a cavalry brigade consisting of 2 or 3 cavalry regiments
an artillery battalion of four batteries, one of which was motorised and equipped with 47 mm anti-tank guns
a bicycle-mounted infantry battalion with three rifle companies and one machine gun company
a signals squadron
a bridging squadron equipped with pontoons
a chemical platoon
a divisional cavalry battalion consisting of two cavalry squadrons, a machine gun squadron, an engineer squadron and a bicycle company
Each cavalry regiment was to consist of four cavalry squadrons, a machine gun squadron, and an engineer squadron. Shortly before the war, an abortive attempt was made to motorise the 1st Cavalry Division, but this was stymied by a lack of motor transport and the division largely remained a horsed formation throughout its existence. The 1st Cavalry Division was also never equipped with the planned motorised anti-tank battery, and the divisional artillery battalion was largely equipped with World War I-vintage pieces. Two peacetime components of the division, the 2nd Cavalry Brigade and 3rd Cavalry Regiment, were earmarked to join other formations when they were mobilised, so the primary fighting formation of the 1st Cavalry Division was the 1st Cavalry Brigade, commanding the 2nd, 6th and 8th Cavalry Regiments.
In case of war, Yugoslav planners saw the 1st Cavalry Division forming the bulk of the reserve for the 1st Army Group. The 1st Army Group was responsible for the defence of northwestern Yugoslavia, with the 4th Army defending the eastern sector along the Hungarian border, and the 7th Army along the Reich and Italian borders. The 1st Cavalry Division was to be held as the 1st Army Group reserve around Zagreb. On the left of the 4th Army, the boundary with the 7th Army ran from Gornja Radgona on the Mura through Krapina and Karlovac to Otočac. On the right of the 4th Army was the 2nd Army of the 2nd Army Group, with the boundary running from just east of Slatina through Požega towards Banja Luka. The Yugoslav defence plan saw both armies deployed in a cordon, the 4th Army behind the Drava river between Varaždin and Slatina, and the 7th Army along the border region from the Adriatic in the west to Gornja Radgona in the east. It was envisaged that this reserve would be located in and around Zagreb. The planners estimated that cavalry formations would take 4–7 days to mobilise.
A general mobilisation was not called until 3 April 1941, out of fear of offending Adolf Hitler. By the time the invasion commenced, the 1st Cavalry Division had only begun mobilisation. According to the Yugoslav historian Velimir Terzić, on 6 April the mobilisation of the division was proceeding slowly due to the low number of conscripts that reported for duty, and the poor provision of animals and vehicles. A large portion of the strength of the division had been earmarked to be detached to one of the formations of the 4th Army, Detachment Ormozki.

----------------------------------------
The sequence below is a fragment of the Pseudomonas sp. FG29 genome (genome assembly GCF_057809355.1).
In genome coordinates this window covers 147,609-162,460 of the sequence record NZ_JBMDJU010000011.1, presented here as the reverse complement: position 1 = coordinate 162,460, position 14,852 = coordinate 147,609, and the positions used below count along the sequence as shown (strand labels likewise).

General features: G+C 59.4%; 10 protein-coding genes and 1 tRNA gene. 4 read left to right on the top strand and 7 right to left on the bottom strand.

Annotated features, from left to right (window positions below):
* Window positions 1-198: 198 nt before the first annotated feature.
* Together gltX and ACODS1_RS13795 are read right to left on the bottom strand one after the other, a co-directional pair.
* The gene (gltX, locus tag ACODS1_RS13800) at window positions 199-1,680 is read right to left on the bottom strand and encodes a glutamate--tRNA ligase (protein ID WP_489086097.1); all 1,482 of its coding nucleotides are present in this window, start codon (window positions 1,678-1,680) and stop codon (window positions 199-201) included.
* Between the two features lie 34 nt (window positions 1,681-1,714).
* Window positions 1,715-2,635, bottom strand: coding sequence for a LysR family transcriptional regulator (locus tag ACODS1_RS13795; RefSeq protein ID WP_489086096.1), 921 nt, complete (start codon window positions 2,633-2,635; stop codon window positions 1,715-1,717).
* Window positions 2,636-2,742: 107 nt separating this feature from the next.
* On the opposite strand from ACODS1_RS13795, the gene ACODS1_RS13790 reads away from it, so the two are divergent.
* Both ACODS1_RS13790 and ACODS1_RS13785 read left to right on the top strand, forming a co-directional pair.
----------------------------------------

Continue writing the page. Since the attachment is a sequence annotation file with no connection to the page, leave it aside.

The commander of the 1st Cavalry Division was Diviziski General Dragoslav Stefanović. While the divisional headquarters and other divisional-level units were mobilising in Sesvete near Zagreb, the headquarters of the 1st Cavalry Brigade had been designated to command Detachment Ormozki, and the 6th and 8th Cavalry Regiments and the divisional artillery battalion had also been allocated to that formation. This reduced the main fighting elements of the division to a single cavalry regiment (the 2nd), which was mobilising in Virovitica. The rest of the 1st Army Group reserve comprised an independent artillery battalion mobilising in Zagreb, and the 110th Infantry Regiment which was moving to Zagreb from Celje, a distance of 114 kilometres (71 mi) to the northwest. By early morning of 6 April 1941 when the invasion commenced, the 110th Regiment had reached Zidani Most, still some 90 kilometres (56 mi) from Zagreb.
Stripped of most of its subordinate units, the 1st Cavalry Division remained in reserve near Zagreb during the first few days of fighting. On 10 April, due to the critical situation on the front of the 4th Army, the division was directed to take under its command the 110th Infantry Regiment and the independent artillery battalion, and defend against crossings of the 110-kilometre (68 mi) stretch of the river Sava between Jasenovac and Zagreb, while collecting stragglers and organising resistance. These orders were quickly overtaken by the rapid advance of the 14th Panzer Division to Zagreb when it broke out of its bridgehead across the Drava river at Gyékényes on the Hungarian border. By 19:30 on 10 April, lead elements of the 14th Panzer Division had reached the outskirts of Zagreb, having covered nearly 160 km (99 mi) in a single day. Armed fifth column Ustase groups and German troops disarmed the division and its attached units before they could establish any coherent defence along the Sava.